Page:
All Oregon cultural nonprofits and community venues are welcome to apply. Eligible grant recipients include, but are not limited to, cultural institutions, county fairgrounds, cultural entities within federally recognized Indian Tribes based in Oregon, and festivals and community event organizations. Funds will be distributed through the Cultural Trust statewide network of County and Tribal Cultural Coalitions. Funding will be determined based on eligible request amounts, an award allocation formula that establishes a base amount of funds per county or tribe and the organization’s fiscal size. COVID-19 expenses previously reimbursed by other federal CARES Act programs are not eligible.

Complete guidelines are posted on the Cultural Trust website.

The intended use of the CRF Cultural Support funds is to provide financial assistance to cultural nonprofit organizations and community venues that have canceled or postponed public programming because of public health executive orders associated with the COVID-19 pandemic. Guidelines for the funding are in accordance with theU.S. Department of the Treasury.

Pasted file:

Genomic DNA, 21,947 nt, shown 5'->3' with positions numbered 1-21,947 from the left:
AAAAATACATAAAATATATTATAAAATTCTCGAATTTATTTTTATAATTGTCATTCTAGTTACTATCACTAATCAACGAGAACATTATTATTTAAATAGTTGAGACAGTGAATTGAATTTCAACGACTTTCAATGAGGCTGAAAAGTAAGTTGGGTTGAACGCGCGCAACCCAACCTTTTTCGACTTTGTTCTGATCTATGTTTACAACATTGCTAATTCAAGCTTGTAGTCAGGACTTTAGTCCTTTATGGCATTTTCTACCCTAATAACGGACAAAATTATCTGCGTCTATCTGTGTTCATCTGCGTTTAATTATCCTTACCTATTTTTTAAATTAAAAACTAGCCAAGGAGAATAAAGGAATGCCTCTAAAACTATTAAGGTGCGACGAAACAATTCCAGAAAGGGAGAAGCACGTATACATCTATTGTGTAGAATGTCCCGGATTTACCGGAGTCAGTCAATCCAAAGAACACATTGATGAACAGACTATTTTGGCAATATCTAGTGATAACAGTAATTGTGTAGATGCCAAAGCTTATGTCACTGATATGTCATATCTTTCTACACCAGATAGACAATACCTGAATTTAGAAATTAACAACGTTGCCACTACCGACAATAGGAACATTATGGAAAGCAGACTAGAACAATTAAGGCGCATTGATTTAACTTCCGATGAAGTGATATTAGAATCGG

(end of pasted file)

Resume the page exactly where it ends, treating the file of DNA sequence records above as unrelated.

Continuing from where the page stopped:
The federal CARES Act requires that CRF funding only be used to cover expenses that: are necessary expenditures incurred due to the public health emergency; were not accounted for in the budget most recently approved as of March 27, 2020 (the date of enactment of the CARES Act); and were incurred during the period that begins on March 1, 2020, and ends on Dec. 30, 2020.

The Cultural Trust is committed to serving Oregon’s culturally diverse and traditionally underserved communities.

Call to Action: Proposed Funding Cuts for Oregon Arts & Culture

We are reaching out today to urgently ask you to advocate for Oregon’s cultural sector.